Many students have gone on to gain places at establishments such as the Royal College of Art, and the show has gathered a reputation as a "creative careers fair", with a number of London design agencies paying regular visits as they scout for talent.

"We encourage the students to exhibit their work as professionally as possible," said Susan, who has been principal at the art school for five years. She added that this is not the only chance people will have to view art there this summer - the East International show opens on July 8, and in September work by Masters students will go on display for all to see.

In common with the current exhibition, that show will see budding artists express themselves through all manner of media - from the traditional pencil and paper to video installations, and all points between.

One student's paintings are accompanied by a TV playing video footage of him creating them, thus adding another layer of interest to the presented work. The finished artworks are accompanied by portfolios showing the drafting process, in the form of written notes, sketches or miniature models of sculptures.

"Art and design differs from a humanities degree where people have a lecture, do the reading and produce an essay. They are working completely in a visual language," said Susan. "You are seeing people articulating their ideas, their interpretation and understanding of a range of things: personal, external, world events, all through a visual language."

The art school has grown significantly in recent years, she added. "In the last five years the school has increased student numbers in design. In 2001 there were 650 higher education students. This year we have had 1,000, so it has been quite an increase. That's all at degree level, and we also have Masters students."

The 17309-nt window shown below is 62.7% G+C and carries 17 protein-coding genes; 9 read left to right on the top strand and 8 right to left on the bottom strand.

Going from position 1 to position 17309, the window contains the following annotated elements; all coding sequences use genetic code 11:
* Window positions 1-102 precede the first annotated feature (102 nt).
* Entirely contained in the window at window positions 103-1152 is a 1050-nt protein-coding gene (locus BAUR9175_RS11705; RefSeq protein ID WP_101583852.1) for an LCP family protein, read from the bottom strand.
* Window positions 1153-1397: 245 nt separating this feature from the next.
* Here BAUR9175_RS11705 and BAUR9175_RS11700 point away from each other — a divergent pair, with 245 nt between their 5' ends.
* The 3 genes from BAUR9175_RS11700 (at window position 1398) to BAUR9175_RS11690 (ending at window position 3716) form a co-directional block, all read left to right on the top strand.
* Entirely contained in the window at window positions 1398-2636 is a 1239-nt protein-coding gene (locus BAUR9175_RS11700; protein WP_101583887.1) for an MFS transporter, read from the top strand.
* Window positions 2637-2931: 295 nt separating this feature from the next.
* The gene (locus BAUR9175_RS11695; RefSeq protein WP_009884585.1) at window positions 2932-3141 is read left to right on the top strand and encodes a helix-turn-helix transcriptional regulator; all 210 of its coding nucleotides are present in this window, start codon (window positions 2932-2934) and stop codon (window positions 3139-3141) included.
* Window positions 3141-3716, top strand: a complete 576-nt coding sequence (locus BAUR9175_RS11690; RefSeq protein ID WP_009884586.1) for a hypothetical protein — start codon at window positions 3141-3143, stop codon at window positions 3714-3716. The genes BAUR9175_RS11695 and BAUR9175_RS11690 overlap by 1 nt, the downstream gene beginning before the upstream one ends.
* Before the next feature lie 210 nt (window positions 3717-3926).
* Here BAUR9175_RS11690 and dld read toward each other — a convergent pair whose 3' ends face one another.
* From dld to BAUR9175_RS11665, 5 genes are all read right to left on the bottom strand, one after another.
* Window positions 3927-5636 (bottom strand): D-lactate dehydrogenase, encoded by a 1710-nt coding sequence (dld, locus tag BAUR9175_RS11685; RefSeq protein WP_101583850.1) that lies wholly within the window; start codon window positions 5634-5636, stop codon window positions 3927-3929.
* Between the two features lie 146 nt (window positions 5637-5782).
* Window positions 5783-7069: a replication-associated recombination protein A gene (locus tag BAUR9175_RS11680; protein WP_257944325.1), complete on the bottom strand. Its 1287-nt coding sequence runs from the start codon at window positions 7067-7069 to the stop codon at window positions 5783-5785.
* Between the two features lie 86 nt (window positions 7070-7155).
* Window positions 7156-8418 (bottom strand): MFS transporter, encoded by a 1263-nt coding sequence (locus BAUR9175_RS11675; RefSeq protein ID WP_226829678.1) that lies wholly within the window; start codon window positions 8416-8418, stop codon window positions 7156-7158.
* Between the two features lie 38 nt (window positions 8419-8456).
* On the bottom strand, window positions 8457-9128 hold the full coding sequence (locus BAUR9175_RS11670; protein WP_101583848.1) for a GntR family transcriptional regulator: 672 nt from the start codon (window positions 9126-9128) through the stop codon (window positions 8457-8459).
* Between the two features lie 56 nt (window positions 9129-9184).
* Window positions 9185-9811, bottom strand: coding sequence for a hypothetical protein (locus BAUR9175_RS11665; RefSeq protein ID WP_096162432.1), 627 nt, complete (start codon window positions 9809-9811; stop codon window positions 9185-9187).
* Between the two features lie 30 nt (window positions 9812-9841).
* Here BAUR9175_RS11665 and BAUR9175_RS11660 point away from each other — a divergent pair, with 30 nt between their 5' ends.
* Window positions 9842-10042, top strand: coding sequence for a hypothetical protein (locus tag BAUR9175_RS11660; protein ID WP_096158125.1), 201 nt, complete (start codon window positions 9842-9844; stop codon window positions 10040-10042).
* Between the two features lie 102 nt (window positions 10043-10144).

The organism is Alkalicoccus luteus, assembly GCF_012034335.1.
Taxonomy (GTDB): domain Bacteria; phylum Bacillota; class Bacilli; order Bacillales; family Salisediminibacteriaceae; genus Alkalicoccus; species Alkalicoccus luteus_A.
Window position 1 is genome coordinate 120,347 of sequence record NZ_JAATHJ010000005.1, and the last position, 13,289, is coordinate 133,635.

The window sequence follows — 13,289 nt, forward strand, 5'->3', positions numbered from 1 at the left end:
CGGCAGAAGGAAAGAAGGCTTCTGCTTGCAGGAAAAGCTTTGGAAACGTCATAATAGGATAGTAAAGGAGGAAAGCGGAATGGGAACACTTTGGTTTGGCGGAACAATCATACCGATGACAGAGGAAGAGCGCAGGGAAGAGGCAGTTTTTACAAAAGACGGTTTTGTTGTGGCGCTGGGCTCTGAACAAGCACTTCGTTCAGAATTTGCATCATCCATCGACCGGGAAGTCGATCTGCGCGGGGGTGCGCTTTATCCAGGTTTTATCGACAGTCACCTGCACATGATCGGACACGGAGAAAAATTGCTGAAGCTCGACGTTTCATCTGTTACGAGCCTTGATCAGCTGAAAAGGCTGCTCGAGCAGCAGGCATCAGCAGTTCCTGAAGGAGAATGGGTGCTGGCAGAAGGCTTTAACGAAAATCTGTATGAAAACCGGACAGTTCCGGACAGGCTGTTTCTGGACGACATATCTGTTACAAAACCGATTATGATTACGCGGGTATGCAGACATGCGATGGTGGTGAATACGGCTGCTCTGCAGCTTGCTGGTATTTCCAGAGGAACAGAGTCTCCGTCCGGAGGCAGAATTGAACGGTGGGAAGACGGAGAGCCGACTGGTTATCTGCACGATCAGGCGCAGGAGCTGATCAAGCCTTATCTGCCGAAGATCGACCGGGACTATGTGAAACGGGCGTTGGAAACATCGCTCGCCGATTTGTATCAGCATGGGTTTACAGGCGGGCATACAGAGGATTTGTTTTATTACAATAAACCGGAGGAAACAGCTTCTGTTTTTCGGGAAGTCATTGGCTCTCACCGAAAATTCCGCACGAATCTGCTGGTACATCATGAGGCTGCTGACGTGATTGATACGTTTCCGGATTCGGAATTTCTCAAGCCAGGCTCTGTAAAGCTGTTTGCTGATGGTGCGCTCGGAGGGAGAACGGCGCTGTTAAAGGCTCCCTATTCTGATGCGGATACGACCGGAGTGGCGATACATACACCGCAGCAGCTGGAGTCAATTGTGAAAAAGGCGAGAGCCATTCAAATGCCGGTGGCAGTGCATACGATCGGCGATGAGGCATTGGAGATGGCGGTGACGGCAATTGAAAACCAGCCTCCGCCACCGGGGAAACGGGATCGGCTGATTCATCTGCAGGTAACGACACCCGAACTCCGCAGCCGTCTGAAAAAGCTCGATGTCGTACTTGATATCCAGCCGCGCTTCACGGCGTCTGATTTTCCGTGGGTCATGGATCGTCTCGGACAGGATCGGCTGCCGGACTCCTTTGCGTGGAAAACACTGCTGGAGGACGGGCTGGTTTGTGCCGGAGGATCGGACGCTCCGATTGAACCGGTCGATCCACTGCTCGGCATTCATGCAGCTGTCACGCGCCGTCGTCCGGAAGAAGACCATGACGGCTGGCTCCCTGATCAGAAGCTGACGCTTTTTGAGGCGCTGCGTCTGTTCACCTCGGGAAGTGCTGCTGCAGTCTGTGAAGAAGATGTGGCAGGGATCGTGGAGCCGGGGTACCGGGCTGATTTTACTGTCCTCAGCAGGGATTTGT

It now has its headquarters in Redwell Street, back in the building that it used back in the late 19th century, while the students study and work largely in St George's Street and Duke Street.

Marketing manager David Girling said: "It was formed in 1845, and since 1994 has been known as Norwich School of Art and Design. The Norwich School of Art merged with the Great Yarmouth College of Art and Design in 1989, and became the Norfolk Institute. Then Great Yarmouth was closed down.

"It's also one of the last remaining independent schools of art and design in the country. A lot have been subsumed into universities and become faculties of art within a university, but we have remained independent. There are only around 10 left in the country."

At a time when the number of art schools is diminishing, Norwich's just appears to be going from strength to strength.

The Norwich School of Art and Design End of Year exhibitions are at the school's buildings in Duke Street and St George's Street. They are open to the public from today, June 22, until Wednesday., June 28 Opening hours are 10am to 5pm on Monday to Friday, and 10am to 4pm on Saturday. Admission is free. For details contact 01603 610561.